Yesterday (Friday, July 5, 2013), prosecutors rested their case against George Zimmerman, standing trial for the second-degree murder of Florida teen Trayvon Martin.
From a 7-11 surveillance camera: Instead of the doe-eyed pic of 13-year-old Trayvon Martin which the State Controlled Media like to use, this is what 17-year-old Martin (on right) actually looked like on the night he was shot by Zimmerman.
Erin Donaghue reports for CBS News that the state’s case spanned nearly nine days of testimony from numerous witnesses, including Martin’s mother and brother, a medical examiner who conducted Martin’s autopsy, a DNA analyst, and numerous neighbors, first responders and police officers who witnessed the fatal altercation or its aftermath.
In opening statements June 24, prosecutors recounted the profanity-laced statements Zimmerman used in a Feb. 26, 2012 non-emergency call placed to dispatchers to report Martin as a suspicious person in his neighborhood. Prosecutors claim Zimmerman had profiled Martin as a criminal that evening and shot him because “he wanted to.”
In a starkly different picture of events, defense attorneys said Zimmerman shot in self-defense after he was “viciously attacked” by Martin.
As the state’s case wrapped up Friday afternoon, defense attorney Mark O’Mara argued for a judgment of acquittal before Circuit Judge Debra Nelson on the grounds that Zimmerman had acted in self-defense, outside of the presence of the jury. Once the state concludes a case, the court may enter a judgment of acquittal if the judge finds the evidence the state has presented is insufficient to warrant a conviction.
O’Mara said testimony and evidence support Zimmerman’s self-defense claim, including photos of Zimmerman after the altercation that he said show “undeniable injuries that evidence nothing other than a violent attack by Trayvon Martin.” O’Mara also said the state has not presented evidence that Zimmerman followed Trayvon Martin through the community after he was told by a dispatcher not to.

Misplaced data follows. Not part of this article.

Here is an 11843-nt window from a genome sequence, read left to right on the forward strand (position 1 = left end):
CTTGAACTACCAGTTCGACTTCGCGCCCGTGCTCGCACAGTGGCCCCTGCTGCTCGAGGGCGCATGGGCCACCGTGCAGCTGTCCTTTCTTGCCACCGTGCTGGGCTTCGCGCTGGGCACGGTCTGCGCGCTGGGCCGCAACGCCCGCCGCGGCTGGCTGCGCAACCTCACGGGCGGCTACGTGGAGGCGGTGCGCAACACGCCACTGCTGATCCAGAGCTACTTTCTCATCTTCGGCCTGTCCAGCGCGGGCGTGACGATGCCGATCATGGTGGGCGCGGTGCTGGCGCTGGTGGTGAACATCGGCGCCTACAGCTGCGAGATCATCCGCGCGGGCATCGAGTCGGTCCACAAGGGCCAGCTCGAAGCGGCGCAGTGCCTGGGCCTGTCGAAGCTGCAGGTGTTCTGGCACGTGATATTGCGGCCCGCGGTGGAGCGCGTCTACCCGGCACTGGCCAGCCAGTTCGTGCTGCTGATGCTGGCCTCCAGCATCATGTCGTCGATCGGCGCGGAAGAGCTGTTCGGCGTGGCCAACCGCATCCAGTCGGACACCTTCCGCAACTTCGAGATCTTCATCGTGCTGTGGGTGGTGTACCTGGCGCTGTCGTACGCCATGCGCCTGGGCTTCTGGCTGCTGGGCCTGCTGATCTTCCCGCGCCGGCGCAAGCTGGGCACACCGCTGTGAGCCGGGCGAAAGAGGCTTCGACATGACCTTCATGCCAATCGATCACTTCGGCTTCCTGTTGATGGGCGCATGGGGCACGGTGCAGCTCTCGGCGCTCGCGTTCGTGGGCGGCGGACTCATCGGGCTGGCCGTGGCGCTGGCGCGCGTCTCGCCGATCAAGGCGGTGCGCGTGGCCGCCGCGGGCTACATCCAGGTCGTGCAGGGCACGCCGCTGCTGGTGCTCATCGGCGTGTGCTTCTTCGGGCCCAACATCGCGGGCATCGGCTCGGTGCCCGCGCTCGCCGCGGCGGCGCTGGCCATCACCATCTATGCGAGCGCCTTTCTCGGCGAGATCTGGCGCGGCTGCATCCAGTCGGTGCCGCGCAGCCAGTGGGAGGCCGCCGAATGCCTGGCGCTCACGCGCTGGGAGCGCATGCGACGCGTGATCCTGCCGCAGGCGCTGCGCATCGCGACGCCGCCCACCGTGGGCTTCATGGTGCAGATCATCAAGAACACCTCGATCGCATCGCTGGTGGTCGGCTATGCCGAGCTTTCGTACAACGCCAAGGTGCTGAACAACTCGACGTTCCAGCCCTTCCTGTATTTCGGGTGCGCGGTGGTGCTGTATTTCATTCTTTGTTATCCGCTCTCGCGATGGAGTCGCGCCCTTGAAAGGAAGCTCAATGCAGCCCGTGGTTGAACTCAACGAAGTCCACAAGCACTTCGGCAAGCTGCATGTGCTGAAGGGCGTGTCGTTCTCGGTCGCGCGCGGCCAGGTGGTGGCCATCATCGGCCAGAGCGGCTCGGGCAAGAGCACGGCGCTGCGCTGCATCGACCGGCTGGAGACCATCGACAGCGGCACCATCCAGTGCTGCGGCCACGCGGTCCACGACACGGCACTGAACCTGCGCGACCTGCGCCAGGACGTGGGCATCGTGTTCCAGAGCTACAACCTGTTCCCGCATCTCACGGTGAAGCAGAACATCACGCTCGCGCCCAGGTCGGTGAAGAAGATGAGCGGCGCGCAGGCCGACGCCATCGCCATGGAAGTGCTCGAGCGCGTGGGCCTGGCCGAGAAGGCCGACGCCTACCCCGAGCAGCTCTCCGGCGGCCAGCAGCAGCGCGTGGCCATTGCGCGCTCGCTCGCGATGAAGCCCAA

But the judge denied the judgement for acquittal motion.
Key witnesses for the prosecution included Rachel Jeantel, a friend of Martin’s who was on the phone with him minutes before he was fatally shot as he was walking to his father’s fiancee’s home in the gated Sanford, Fla. community.
Jeantel said she heard Trayvon Martin saying, “Get off, get off” before the fatal shot was fired, a potential blow for the defense team, which claims Zimmerman shot in self-defense. But in a lengthy and at times heated cross-examination, defense attorney Don West highlighted changes in her story in an apparent attempt to bring her credibility into question.
Also providing crucial testimony was a neighbor, John Good, who said he believes he saw Trayvon Martin on top of George Zimmerman moments before the gunshot.
Friday, Trayvon Martin’s mother and brother took the stand to say they believe Martin was the one screaming in the background of a 911 call placed the evening of the altercation. Who is screaming on the tape has been a key point of contention. Before the trial launched last week, defense attorneys successfully blocked a prosecution expert who said he identified the screams as Trayvon Martin’s. Zimmerman’s father has also said the screaming was his son’s.
A voice expert testified before the jury that it’s impossible to scientifically analyze who was screaming on the call, but that someone familiar with the voice – such as a family member – might have a “better chance” of identifying it.
Also on Friday, a medical examiner who conducted the autopsy on Trayvon Martin testified that Martin could have been alive and suffering between one and ten minutes after he was shot through the heart. On cross-examination, Dr. Shiping Bao said he recently changed his opinion – he had originally said one to three minutes – based on a case his office reviewed of another man who was shot through the heart and whose survival for 10 minutes was documented on a 911 call.
- “Democrat public defender: Zimmerman acted in self-defense,” July 1, 2013.
- “Zimmerman Trial Update for Wednesday. Interesting,” on the testimony of Zimmerman’s former law instructor, attorney Alexis Carter, who is Black and an officer in the U.S. Army JAG.
- “More Americans view Blacks as racist, than Whites or Hispanics,” July 3, 2013.
Have you been watching the trial? (I haven’t, because I’ve been wrestling with Internet connectivity problems for the past three days. Aargh!!!!)
What do you think?